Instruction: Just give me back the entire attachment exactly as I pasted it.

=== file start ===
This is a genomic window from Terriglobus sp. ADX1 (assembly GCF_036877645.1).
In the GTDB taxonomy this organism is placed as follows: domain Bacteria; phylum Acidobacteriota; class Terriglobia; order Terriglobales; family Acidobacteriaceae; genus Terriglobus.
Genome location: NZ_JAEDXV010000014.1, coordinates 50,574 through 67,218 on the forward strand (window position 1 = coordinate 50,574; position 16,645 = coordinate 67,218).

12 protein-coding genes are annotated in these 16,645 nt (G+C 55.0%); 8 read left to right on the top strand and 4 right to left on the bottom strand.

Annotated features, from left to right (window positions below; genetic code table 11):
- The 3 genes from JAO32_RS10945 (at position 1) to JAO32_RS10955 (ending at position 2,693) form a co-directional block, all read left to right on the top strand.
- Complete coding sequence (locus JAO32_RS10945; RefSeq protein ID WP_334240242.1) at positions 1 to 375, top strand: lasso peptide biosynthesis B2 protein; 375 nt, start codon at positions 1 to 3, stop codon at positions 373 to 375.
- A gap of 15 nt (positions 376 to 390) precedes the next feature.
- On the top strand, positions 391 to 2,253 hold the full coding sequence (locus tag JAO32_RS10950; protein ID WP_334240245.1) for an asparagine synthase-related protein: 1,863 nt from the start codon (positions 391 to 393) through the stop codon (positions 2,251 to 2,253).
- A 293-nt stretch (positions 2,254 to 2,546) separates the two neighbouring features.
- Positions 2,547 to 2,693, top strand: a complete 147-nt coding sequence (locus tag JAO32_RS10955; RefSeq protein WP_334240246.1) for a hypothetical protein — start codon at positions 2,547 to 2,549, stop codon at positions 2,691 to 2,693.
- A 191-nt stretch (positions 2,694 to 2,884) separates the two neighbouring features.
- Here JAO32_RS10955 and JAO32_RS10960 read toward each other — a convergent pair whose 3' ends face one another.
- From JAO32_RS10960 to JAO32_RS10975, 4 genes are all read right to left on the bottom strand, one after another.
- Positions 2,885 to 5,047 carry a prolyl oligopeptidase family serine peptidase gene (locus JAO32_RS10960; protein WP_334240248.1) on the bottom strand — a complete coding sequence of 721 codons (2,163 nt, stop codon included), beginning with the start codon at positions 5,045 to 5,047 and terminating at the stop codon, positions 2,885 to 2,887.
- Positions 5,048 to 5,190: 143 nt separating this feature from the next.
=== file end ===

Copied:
This is a genomic window from Terriglobus sp. ADX1 (assembly GCF_036877645.1).
In the GTDB taxonomy this organism is placed as follows: domain Bacteria; phylum Acidobacteriota; class Terriglobia; order Terriglobales; family Acidobacteriaceae; genus Terriglobus.
Genome location: NZ_JAEDXV010000014.1, coordinates 50,574 through 67,218 on the forward strand (window position 1 = coordinate 50,574; position 16,645 = coordinate 67,218).

12 protein-coding genes are annotated in these 16,645 nt (G+C 55.0%); 8 read left to right on the top strand and 4 right to left on the bottom strand.

Annotated features, from left to right (window positions below; genetic code table 11):
- The 3 genes from JAO32_RS10945 (at position 1) to JAO32_RS10955 (ending at position 2,693) form a co-directional block, all read left to right on the top strand.
- Complete coding sequence (locus JAO32_RS10945; RefSeq protein ID WP_334240242.1) at positions 1 to 375, top strand: lasso peptide biosynthesis B2 protein; 375 nt, start codon at positions 1 to 3, stop codon at positions 373 to 375.
- A gap of 15 nt (positions 376 to 390) precedes the next feature.
- On the top strand, positions 391 to 2,253 hold the full coding sequence (locus tag JAO32_RS10950; protein ID WP_334240245.1) for an asparagine synthase-related protein: 1,863 nt from the start codon (positions 391 to 393) through the stop codon (positions 2,251 to 2,253).
- A 293-nt stretch (positions 2,254 to 2,546) separates the two neighbouring features.
- Positions 2,547 to 2,693, top strand: a complete 147-nt coding sequence (locus tag JAO32_RS10955; RefSeq protein WP_334240246.1) for a hypothetical protein — start codon at positions 2,547 to 2,549, stop codon at positions 2,691 to 2,693.
- A 191-nt stretch (positions 2,694 to 2,884) separates the two neighbouring features.
- Here JAO32_RS10955 and JAO32_RS10960 read toward each other — a convergent pair whose 3' ends face one another.
- From JAO32_RS10960 to JAO32_RS10975, 4 genes are all read right to left on the bottom strand, one after another.
- Positions 2,885 to 5,047 carry a prolyl oligopeptidase family serine peptidase gene (locus JAO32_RS10960; protein WP_334240248.1) on the bottom strand — a complete coding sequence of 721 codons (2,163 nt, stop codon included), beginning with the start codon at positions 5,045 to 5,047 and terminating at the stop codon, positions 2,885 to 2,887.
- Positions 5,048 to 5,190: 143 nt separating this feature from the next.